“Dog wardens are conducting license and rabies compliance checks across the state to make sure Pennsylvanians are following the laws,” said Greig. “Buy a license for your dog now, because the cost of a license is less than the penalty for being caught without one.”
State law requires all dogs three months and older to be licensed by Jan. 1 of each year. Owners who fail to license their dogs could face a fine of up to $300 for each unlicensed dog.
An annual dog license is $8.45 or $6.45 if the animal is spayed or neutered. Lifetime licenses are available for dogs that have permanent identification like a microchip or tattoo. Older adults and persons with disabilities may be eligible for discounts.
“Buying a dog license is easy and affordable, and dog owners can purchase a license at the treasurer’s office and through agents across the county,” said Elk County Treasurer Peggy Schneider.
The dog license application is simple and only requests owner contact information and details about the dog being licensed, like name, age, breed and color. The information is used by animal control and shelters to identify lost dogs and get them home safely.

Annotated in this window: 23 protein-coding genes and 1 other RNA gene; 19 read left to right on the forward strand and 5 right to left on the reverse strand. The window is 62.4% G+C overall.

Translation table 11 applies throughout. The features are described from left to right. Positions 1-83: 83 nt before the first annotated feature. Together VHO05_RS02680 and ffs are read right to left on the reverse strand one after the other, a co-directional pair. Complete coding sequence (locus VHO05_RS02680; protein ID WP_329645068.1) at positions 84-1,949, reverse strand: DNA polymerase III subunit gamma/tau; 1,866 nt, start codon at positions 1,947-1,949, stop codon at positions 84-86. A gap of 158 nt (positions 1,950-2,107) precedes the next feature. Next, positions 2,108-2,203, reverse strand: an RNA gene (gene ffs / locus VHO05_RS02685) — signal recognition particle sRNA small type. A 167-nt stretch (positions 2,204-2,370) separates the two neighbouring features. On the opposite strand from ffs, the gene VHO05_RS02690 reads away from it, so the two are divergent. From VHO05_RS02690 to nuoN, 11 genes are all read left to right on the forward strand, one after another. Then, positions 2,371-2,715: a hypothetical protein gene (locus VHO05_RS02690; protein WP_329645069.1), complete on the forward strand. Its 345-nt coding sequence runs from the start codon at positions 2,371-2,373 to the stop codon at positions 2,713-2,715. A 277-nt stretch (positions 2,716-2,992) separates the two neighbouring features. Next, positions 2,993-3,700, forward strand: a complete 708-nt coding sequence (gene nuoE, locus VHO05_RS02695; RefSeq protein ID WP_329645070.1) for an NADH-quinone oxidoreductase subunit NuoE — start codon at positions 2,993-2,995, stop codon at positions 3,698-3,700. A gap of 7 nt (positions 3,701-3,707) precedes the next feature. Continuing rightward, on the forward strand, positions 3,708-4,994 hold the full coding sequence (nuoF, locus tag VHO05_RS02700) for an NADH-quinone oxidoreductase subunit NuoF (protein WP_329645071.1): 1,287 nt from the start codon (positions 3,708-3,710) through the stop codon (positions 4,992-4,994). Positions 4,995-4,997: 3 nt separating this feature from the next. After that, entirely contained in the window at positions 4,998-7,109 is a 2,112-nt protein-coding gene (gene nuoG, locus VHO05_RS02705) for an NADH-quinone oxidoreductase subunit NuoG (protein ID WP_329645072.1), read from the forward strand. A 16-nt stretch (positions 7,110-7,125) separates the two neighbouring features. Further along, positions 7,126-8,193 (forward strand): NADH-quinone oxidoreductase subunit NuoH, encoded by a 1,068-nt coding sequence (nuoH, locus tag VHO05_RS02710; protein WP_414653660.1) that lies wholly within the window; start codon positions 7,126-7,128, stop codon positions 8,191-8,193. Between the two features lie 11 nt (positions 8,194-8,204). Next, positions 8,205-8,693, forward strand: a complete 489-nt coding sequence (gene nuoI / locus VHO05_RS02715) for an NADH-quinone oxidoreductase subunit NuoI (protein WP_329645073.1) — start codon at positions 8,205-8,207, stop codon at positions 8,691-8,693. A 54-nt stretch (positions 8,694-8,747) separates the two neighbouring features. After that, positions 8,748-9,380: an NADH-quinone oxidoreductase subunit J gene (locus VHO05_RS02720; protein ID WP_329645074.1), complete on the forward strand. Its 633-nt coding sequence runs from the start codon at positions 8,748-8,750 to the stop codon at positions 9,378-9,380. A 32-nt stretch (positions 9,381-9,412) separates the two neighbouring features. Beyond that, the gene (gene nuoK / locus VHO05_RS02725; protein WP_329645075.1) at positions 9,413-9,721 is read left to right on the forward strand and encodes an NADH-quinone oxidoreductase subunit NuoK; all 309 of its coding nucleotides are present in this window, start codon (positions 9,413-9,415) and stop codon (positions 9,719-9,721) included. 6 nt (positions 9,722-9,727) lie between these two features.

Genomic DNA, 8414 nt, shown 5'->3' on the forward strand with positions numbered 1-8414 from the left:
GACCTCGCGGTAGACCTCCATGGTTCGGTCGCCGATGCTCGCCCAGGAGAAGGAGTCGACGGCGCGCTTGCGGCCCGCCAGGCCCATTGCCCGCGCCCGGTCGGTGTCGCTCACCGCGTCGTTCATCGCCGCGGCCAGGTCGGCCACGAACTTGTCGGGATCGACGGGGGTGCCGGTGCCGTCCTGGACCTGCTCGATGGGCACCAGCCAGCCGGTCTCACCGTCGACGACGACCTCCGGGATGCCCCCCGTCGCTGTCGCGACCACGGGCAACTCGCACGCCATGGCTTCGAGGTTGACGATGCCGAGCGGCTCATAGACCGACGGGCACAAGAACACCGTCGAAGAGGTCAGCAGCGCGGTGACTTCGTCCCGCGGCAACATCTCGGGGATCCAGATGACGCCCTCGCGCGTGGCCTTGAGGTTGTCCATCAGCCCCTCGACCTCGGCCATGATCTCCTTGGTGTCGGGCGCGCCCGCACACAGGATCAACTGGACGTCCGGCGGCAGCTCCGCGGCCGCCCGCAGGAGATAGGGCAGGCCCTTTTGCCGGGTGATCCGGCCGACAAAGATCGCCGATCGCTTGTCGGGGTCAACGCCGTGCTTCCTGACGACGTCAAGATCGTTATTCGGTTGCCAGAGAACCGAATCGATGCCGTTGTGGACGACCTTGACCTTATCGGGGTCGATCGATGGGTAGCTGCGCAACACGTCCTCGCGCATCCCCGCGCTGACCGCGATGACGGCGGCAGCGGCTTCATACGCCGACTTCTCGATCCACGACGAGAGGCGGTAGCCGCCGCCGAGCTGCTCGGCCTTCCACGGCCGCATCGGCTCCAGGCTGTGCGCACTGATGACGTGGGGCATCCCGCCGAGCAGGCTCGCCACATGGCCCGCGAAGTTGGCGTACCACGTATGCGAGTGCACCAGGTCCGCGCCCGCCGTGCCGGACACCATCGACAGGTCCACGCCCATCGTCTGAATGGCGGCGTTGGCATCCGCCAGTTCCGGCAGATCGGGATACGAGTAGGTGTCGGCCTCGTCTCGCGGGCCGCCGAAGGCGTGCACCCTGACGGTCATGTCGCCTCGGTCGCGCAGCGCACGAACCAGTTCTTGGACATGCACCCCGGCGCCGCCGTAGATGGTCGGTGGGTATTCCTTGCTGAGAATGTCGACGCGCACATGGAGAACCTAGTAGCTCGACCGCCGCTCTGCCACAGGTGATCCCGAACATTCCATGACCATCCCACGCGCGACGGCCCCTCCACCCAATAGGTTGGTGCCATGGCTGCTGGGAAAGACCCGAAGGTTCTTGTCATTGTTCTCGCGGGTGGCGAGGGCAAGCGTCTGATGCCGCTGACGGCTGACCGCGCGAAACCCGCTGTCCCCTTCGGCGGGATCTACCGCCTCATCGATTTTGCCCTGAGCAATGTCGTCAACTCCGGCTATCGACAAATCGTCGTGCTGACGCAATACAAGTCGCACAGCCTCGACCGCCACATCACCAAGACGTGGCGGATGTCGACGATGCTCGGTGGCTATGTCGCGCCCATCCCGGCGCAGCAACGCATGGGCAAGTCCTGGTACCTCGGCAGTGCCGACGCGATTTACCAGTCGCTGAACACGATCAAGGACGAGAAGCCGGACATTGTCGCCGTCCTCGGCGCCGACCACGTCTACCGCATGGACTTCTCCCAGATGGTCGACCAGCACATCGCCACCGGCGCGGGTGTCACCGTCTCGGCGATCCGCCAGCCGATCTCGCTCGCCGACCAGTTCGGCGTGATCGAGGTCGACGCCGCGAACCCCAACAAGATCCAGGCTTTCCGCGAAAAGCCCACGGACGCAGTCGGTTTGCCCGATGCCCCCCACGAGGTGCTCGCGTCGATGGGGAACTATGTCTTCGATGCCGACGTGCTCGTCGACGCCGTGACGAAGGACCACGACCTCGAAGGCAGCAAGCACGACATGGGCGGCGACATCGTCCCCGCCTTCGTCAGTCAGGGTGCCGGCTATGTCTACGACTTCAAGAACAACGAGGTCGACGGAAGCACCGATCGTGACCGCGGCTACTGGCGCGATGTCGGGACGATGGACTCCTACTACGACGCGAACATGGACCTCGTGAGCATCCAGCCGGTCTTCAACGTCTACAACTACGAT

“Every day we rescue lost dogs, some are not licensed,” said Karen Cappellio, operations manager for the humane society. “Many dogs in area shelters across the county could be reunited with their owners if they simply had a license.”
Licensing fees support animal control through the department’s Dog Law Enforcement Office, which is responsible for ensuring the welfare of dogs, regulating dangerous dogs and overseeing annual licensing and rabies vaccinations.
For more information, visit http://www.licenseyourdogPA.com or call 717-787-3062.
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